African-Americans with healthier lifestyles had lower risk of high blood pressure

June 26, 2017, American Heart Association

Among African Americans, small health improvements were associated with lower risk of developing high blood pressure, according to new research in the American Heart Association's journal Hypertension. African Americans who had at least two modifiable healthy behaviors at the beginning of the study, compared to those with one or none, researchers found the risk of high blood pressure at follow-up was reduced by 20 percent.

Researchers also found that there was a 90 percent lower risk for high among African Americans who had at least six of seven modifiable healthy behaviors that are defined as part of the American Heart Association's Life's Simple 7 compared with participants who followed none or one.2

The Life's Simple 7 was developed by the American Heart Association to monitor cardiovascular health in US adults and to help demonstrate that small changes can lead to a big impact in improving health. The Life's Simple 7 includes: not smoking; maintaining a healthy weight; eating healthy; being physically active; maintaining healthy blood sugar levels; controlling cholesterol levels and managing blood pressure to reduce the risk of heart attack and stroke.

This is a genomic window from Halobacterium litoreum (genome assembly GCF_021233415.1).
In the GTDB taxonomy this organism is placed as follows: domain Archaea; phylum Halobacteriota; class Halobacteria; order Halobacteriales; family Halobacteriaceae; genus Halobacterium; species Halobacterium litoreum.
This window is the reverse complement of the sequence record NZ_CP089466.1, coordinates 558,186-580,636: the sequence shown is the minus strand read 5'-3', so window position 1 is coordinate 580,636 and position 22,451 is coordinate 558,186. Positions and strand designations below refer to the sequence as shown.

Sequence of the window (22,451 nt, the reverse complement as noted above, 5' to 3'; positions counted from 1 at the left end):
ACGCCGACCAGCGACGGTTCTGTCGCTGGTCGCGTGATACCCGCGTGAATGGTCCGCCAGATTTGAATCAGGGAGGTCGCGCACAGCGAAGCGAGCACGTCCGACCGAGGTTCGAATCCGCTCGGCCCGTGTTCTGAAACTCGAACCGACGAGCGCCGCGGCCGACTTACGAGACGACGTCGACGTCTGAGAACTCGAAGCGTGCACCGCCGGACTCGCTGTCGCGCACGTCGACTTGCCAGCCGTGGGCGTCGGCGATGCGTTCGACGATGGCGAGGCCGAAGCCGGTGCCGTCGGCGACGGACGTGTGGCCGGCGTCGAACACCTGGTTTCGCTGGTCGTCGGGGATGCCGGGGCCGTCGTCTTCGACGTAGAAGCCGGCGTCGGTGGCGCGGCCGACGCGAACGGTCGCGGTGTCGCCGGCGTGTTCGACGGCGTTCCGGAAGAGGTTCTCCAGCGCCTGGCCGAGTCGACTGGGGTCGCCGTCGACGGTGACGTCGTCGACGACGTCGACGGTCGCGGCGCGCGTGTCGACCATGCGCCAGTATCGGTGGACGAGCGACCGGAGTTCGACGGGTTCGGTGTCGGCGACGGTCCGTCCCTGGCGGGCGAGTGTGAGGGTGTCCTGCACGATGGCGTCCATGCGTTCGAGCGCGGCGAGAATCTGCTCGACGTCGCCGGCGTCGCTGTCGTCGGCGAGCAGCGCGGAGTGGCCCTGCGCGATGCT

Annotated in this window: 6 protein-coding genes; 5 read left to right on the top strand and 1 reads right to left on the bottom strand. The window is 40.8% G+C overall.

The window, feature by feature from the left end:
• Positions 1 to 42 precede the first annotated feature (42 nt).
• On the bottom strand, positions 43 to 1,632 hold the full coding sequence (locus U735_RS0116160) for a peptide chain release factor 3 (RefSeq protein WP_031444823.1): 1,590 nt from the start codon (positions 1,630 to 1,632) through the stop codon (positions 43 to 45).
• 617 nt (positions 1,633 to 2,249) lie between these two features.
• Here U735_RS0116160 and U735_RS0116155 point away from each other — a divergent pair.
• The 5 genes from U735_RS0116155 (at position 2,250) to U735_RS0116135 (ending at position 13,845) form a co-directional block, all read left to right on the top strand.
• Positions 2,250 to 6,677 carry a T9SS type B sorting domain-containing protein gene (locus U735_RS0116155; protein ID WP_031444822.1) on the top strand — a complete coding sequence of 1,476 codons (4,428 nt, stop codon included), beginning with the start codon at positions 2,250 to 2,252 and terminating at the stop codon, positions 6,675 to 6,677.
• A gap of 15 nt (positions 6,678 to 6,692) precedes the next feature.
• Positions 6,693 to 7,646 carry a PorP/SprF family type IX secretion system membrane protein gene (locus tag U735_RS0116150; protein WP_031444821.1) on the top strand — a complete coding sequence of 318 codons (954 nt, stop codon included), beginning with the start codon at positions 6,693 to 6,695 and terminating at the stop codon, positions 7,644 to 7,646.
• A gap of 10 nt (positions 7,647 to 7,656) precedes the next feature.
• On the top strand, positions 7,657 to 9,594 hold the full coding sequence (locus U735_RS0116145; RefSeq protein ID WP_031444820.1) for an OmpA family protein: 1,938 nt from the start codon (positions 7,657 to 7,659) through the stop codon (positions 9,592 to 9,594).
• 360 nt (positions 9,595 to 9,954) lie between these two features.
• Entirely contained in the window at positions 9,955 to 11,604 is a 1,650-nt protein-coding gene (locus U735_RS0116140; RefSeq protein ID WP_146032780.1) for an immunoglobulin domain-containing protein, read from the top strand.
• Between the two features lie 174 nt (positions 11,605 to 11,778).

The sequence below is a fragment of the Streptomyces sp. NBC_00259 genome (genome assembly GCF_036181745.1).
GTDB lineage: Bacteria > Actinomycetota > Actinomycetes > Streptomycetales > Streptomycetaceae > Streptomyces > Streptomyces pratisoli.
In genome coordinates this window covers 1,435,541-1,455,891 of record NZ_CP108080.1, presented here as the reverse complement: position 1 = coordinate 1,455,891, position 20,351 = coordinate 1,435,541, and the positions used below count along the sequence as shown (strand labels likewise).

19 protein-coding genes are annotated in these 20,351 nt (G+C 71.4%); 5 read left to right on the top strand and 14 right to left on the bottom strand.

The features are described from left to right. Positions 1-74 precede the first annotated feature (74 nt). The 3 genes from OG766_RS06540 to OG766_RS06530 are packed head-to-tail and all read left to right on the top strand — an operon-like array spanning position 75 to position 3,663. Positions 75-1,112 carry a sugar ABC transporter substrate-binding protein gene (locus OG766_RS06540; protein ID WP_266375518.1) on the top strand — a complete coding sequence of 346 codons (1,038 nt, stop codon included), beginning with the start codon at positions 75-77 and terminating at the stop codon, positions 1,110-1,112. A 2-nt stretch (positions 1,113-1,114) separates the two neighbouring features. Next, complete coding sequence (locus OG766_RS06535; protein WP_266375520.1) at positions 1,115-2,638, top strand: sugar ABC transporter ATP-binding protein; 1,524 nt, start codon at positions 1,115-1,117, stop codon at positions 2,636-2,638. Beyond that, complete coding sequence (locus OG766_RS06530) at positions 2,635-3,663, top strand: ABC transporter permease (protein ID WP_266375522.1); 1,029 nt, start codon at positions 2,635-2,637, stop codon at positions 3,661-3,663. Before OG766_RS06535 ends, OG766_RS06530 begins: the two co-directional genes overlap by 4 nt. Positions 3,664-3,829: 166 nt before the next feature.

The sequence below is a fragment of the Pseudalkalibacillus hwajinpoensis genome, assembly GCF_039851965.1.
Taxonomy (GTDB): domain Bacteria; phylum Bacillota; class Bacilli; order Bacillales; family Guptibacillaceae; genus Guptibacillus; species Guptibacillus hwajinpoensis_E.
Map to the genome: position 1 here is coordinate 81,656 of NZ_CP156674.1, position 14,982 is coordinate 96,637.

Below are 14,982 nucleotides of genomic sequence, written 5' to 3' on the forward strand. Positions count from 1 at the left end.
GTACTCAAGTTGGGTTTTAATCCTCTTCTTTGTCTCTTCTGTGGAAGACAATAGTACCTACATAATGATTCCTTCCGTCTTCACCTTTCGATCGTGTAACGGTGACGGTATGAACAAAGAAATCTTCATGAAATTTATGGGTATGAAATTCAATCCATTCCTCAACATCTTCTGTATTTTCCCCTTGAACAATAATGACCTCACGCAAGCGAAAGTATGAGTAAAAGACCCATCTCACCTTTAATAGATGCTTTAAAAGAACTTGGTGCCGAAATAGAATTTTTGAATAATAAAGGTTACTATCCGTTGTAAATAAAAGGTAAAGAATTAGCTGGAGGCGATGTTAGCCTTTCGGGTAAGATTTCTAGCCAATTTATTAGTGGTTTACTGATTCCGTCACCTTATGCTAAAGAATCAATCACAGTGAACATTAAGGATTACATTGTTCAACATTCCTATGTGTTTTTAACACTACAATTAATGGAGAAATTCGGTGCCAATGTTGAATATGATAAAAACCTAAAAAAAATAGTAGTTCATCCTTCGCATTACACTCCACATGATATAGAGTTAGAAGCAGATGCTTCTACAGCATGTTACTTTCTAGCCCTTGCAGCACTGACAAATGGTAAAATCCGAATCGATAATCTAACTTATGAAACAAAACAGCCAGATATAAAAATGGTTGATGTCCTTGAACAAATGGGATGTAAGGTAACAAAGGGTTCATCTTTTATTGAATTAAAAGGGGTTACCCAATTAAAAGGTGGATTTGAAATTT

Compared with whites, African Americans have a greater risk for developing high blood pressure.4 According to the American Heart Association, currently one out of three adults in America has high blood pressure. Among non-Hispanic blacks, 45 percent of men and nearly half (46.3 percent) of women have high blood pressure.

"The Life's Simple 7, an approach used by the American Heart Association to monitor cardiovascular health, can also be used to monitor high blood pressure risk in African Americans, a major risk factor for cardiovascular disease," said John N. Booth, III, MS, lead study author and PhD student in the Department of Epidemiology at the University of Alabama at Birmingham. "We found that even small improvements in can reduce risk for developing high blood pressure."

These latest findings are based on the Jackson Heart Study, a community-based study designed to assess cardiovascular risk among African Americans. Blood pressure, blood sugar and cholesterol were measured in more than 5,000 study participants (5,306 total). They were also asked about their exercise, eating and smoking habits at the beginning of the study and followed up about 8 years later.